Chinese adoption is explored through the eyes of three teenage girls seeking out their roots — and each other — in “Step” director Amanda Lipitz’s warm and heartfelt documentary “Found.” Weaving together the stories of Chloe, Sadie, and Lily, the film shows how tracing one’s genealogy as a Chinese adoptee in the U.S. can be a difficult task, but with a little help from 23andme and just a bit of pluck, it’s not impossible.
The three high school-aged girls were all born in China but adopted by parents in the United States, and now live in Tennessee and Oklahoma City. After a mail-in DNA test connects them as blood-related cousins, they use social media to bond and eventually join together to travel to China — a place none of them has any firsthand experience of — to examine their past. The uncertainty surrounding their adoption stems from China’s One Child Policy, in effect from 1980 through 2015, which was meant to stimy China’s rapidly swelling population, but ultimately left many children displaced.
Chloe, Sadie, and Lily (who, the oldest, is on her way out of high school and soon into college) all express an eagerness to learn Mandarin, which isn’t part of their middle American high school education. For these teens, pop culture — namely a show like “Fresh Off the Boat” — is their only connection to their parents and Chinese family members. As the three families form an intimacy and head to China together, audiences will likely wonder how Lipitz cultivated such up-close access to their saga. The director, before turning to documentary filmmaking, produced stage shows like “Legally Blonde: The Musical” and “The Humans,” is Chloe’s aunt. But that relationship doesn’t create any bias toward one subject over another. If anything, her affection and curiosity for their paths is evenly spread across the three girls.
Their point of contact in China is a genealogy expert named Liu Hao, who lives and works in Beijing. She offers some of her own reflections on the One Child Policy, including the fact that boys were prioritized over girls, and that systemic sexism isn’t easily shaken off. “You’re the wrong gender, and they don’t want you, and you know that,” Liu says. Her parents ultimately kept her, at the behest of her mother, but that didn’t make for easy familial relations heading into adulthood, especially with her father.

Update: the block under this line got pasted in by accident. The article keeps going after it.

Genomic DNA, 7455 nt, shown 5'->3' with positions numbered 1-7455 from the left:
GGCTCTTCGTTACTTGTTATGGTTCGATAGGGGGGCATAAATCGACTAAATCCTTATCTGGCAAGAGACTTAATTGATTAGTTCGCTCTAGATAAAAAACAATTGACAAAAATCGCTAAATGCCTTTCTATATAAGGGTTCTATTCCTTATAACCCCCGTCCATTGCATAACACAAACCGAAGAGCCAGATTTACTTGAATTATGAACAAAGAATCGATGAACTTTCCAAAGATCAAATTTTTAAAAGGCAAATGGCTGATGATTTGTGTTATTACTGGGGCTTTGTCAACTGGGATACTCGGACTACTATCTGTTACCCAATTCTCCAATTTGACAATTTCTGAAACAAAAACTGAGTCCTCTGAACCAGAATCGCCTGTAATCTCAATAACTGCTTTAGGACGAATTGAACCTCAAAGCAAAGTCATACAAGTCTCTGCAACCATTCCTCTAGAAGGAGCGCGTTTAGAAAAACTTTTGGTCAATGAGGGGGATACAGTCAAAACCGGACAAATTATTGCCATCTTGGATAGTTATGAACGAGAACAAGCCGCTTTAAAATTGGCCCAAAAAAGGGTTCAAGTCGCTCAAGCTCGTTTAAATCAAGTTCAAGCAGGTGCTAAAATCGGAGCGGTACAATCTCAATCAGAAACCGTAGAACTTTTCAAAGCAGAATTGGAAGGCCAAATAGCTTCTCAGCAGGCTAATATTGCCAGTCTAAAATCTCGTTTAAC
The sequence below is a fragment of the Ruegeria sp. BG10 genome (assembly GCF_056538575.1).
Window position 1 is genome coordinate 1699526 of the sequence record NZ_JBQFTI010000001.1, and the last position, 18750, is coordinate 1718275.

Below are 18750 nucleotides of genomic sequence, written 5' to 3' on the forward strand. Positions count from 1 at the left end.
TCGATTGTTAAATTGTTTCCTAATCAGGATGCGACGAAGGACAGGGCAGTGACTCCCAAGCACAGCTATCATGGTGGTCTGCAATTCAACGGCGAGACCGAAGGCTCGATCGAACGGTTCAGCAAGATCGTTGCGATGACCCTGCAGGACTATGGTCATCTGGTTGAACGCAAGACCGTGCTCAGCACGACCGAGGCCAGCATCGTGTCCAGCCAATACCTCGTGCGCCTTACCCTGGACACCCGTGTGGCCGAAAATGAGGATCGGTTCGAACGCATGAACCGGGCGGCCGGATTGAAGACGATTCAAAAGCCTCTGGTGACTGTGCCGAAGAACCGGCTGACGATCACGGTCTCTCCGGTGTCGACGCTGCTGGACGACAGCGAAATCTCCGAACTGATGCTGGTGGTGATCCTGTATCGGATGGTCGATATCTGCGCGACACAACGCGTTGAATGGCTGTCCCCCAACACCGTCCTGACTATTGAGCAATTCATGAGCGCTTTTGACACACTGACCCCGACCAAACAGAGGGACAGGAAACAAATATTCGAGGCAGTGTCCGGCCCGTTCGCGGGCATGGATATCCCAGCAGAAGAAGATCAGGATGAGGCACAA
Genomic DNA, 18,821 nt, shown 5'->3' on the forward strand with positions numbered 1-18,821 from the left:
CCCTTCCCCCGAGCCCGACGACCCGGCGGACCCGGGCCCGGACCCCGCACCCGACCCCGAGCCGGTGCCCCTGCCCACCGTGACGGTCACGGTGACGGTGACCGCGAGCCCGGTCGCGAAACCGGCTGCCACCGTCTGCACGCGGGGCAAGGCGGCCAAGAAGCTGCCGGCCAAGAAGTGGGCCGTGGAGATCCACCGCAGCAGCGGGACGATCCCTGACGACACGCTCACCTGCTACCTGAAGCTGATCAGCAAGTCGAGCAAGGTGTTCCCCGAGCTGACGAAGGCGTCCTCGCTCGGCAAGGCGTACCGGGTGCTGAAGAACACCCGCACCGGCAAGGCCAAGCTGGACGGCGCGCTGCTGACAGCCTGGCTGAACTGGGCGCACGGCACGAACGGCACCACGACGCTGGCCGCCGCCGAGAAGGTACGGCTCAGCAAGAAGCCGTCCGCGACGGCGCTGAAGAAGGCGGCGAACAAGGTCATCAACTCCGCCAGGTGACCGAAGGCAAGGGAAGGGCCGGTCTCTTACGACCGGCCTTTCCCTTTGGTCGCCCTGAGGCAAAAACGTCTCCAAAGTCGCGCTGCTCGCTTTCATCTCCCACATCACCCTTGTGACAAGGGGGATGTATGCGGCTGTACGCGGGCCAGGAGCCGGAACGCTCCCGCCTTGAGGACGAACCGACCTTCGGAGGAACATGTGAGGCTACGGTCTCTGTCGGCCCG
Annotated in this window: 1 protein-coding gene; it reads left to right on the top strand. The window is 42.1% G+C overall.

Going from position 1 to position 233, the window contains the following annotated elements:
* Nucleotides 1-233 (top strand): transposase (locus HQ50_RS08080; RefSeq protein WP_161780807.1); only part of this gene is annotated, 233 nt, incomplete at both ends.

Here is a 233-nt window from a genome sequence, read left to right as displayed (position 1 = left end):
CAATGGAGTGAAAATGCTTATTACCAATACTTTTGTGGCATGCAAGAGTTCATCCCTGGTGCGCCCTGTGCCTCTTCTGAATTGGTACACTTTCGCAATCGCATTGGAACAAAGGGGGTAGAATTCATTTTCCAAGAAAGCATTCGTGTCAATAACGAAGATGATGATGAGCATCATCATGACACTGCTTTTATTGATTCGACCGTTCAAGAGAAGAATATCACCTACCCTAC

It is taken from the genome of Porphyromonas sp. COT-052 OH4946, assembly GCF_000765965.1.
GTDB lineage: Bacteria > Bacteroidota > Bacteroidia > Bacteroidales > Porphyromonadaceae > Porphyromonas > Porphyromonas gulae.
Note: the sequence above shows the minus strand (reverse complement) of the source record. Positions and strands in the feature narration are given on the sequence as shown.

It’s fascinating to watch Liu carry out the process of identifying and locating the girls’ parents, which starts as an ad on social media (the tool that enabled this whole project to exist at all) with photos of the children. Then there’s the endless culling through hospitals and orphanage records, and wherever her research leads her, she has to procure a DNA sample to substantiate the relationship. Liu spends months trekking across the country to locate their families, which Lipitz and editor Penelope Falk shrewdly condense into a 90-minute running time.
An emotional reunion with each of the girls and the nannies from their orphanages proves to be the moving centerpiece of the film. While Liu’s quest to find their parents is unsuccessful, the journey proves inspiring, as Chloe, Lily, and Sadie find the chance to explore China for the first time. (This film was shot just before the Covid pandemic, which delayed some of Liu’s intended further research.) Lipitz makes an interesting choice to juxtapose a shot of the girls walking along the Great Wall of China against an American flag hanging porch-side at Lily’s home in Oklahoma City. Their journey to discover who they are and where they came from takes them across the world, but ultimately brings them back to the place where it started: home.
“Found” is now streaming on Netflix.